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Recipes: Three creamy vegetable soups with a twist: no dairy necessary

Cooks around the world use ingredients other than butter and cream to make rich soups.

Harissa-Spiced Cauliflower-Almond Soup.
Harissa-Spiced Cauliflower-Almond Soup.Connie Miller of CB Creatives
Logo for magazine's cooking column w/ Christopher Kimball and cooks of Milk Street.

When hearty winter vegetables are pureed into smooth, creamy soups, they’re often weighed down by too much butter or cream, which can dull the flavors. But around the world, many cooks still produce rich, creamy soups in other ways — no dairy required. Pureed pumpkin seeds and barely cooked zucchini create an intensely creamy, bright green soup, which we flavor with dill and top with more seeds for texture. Almonds lend body and fruity flavor to a harissa-spiced cauliflower soup, which we brighten with fresh cilantro and lemon juice. And an unusual combination of rosemary and ginger pairs deliciously with the natural sweetness of carrot and onion, which we shred to speed cooking and make pureeing a breeze.


1. Harissa-Spiced Cauliflower-Almond Soup

Makes 4 to 6 servings

Almonds toasted in olive oil with harissa (use the spice blend, not the paste) serve double duty here, first as a base for the flavor-packed vegetarian soup and then as a garnish that adds contrasting texture. Simmered and pureed with tender cauliflower, the nuts add a unique richness and body. If you own an immersion blender, the soup can be pureed directly in the pot.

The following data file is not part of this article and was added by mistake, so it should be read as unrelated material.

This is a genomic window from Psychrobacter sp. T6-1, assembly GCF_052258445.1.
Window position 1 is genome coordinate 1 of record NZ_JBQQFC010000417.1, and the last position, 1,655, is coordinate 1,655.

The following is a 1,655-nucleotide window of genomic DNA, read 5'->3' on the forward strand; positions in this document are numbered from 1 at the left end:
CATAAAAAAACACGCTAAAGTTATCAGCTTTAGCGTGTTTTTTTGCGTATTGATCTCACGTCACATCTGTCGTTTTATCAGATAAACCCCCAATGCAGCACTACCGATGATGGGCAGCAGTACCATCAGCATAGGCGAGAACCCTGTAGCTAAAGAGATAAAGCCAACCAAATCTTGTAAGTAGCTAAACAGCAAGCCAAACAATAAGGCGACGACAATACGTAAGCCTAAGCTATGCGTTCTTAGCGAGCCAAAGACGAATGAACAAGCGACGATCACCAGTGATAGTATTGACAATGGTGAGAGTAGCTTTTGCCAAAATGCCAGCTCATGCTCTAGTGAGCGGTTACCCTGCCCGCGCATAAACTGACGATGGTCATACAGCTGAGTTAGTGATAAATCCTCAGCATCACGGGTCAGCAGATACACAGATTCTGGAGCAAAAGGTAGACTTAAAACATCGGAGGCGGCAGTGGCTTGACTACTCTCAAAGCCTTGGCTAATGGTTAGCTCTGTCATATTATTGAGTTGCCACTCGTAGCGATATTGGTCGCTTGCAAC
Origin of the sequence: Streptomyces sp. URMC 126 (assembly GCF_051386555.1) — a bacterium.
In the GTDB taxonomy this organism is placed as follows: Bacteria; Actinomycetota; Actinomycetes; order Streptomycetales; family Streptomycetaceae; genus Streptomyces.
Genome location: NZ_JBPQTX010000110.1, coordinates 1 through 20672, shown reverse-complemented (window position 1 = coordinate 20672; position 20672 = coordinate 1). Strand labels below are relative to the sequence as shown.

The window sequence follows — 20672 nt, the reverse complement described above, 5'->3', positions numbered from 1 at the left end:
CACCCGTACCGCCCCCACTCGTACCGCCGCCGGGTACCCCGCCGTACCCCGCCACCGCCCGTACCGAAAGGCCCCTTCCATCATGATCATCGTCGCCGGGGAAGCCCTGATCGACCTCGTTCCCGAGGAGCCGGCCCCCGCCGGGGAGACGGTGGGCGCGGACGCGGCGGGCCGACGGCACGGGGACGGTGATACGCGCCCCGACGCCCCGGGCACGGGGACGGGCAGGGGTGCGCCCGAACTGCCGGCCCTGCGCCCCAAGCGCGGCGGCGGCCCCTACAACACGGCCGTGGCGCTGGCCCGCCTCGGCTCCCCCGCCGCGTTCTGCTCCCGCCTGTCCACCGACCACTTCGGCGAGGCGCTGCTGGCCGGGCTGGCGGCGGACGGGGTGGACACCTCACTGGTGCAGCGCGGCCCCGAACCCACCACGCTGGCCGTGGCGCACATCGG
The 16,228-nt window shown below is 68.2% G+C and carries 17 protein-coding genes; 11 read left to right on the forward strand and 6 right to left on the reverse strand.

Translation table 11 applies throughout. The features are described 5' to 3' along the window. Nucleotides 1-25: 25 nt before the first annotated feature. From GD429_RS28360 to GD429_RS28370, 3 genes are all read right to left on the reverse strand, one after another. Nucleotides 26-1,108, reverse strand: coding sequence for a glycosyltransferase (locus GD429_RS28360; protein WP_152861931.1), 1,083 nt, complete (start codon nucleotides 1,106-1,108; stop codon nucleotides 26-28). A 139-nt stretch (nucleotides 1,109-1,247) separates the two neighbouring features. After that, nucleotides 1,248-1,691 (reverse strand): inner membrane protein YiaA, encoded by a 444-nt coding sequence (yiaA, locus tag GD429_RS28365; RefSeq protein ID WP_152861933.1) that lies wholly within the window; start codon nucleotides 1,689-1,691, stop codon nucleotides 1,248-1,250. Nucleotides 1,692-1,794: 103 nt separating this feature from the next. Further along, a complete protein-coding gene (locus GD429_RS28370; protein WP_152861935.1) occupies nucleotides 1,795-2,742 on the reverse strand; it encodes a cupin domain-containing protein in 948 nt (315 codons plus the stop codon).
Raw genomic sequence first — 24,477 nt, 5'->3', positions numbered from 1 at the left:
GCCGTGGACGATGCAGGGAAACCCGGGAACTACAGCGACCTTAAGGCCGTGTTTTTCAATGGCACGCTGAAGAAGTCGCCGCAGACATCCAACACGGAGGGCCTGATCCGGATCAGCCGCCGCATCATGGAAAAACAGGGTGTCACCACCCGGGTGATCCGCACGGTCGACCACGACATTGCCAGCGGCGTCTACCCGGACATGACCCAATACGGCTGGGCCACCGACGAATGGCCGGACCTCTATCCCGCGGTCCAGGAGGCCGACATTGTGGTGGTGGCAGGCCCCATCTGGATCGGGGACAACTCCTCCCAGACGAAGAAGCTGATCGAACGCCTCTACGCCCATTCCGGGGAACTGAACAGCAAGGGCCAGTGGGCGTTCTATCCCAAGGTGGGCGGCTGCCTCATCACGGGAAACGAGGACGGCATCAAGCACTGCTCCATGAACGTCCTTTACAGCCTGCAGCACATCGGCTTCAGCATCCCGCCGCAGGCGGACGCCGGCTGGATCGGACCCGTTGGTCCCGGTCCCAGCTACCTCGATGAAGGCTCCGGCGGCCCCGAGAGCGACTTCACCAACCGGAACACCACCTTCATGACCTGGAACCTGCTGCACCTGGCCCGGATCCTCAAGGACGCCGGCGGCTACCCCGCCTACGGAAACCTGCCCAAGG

½ cup extra virgin olive oil

1½ cups sliced almonds

2 tablespoons harissa spice blend

1 medium yellow onion, chopped

2½-pound head cauliflower, trimmed and cut into 1-inch chunks

Kosher salt

¼ cup lemon juice

1 cup lightly packed fresh cilantro, chopped

In a large pot, cook the oil, almonds, and harissa, stirring, until the oil bubbles. Set aside ½ cup of the mixture. Add the onion and cauliflower to the pot. Cook, stirring, until the cauliflower begins to soften. Add 7 cups water and 1 tablespoon salt, then boil. Cover and cook until fully tender. Use a blender to puree in batches, then return to the pot. Add the lemon juice and reheat. Season with salt. Serve topped with the cilantro and the reserved almond mixture.


Carrot Soup With Rosemary and Ginger.
Carrot Soup With Rosemary and Ginger.Connie Miller of CB Creatives

2. Carrot Soup With Rosemary and Ginger

Makes 4 servings

The unusual combination of rosemary and ginger is delicious with the sweetness of carrots. We shred both the carrots and the onion so the vegetables soften quickly and puree easily. Use the large holes on a box grater or, for speed, the shredding disk of a food processor. If you own an immersion blender, use it to puree the soup directly in the pan.

1 tablespoon neutral oil

1½ pounds carrots (5 or 6 medium), peeled and shredded

1 medium yellow onion, shredded

Kosher salt

2 cups carrot juice, plus more if needed

2 rosemary sprigs

1-inch piece fresh ginger, peeled, cut into 2 coins, and smashed

Greek yogurt or sour cream, to serve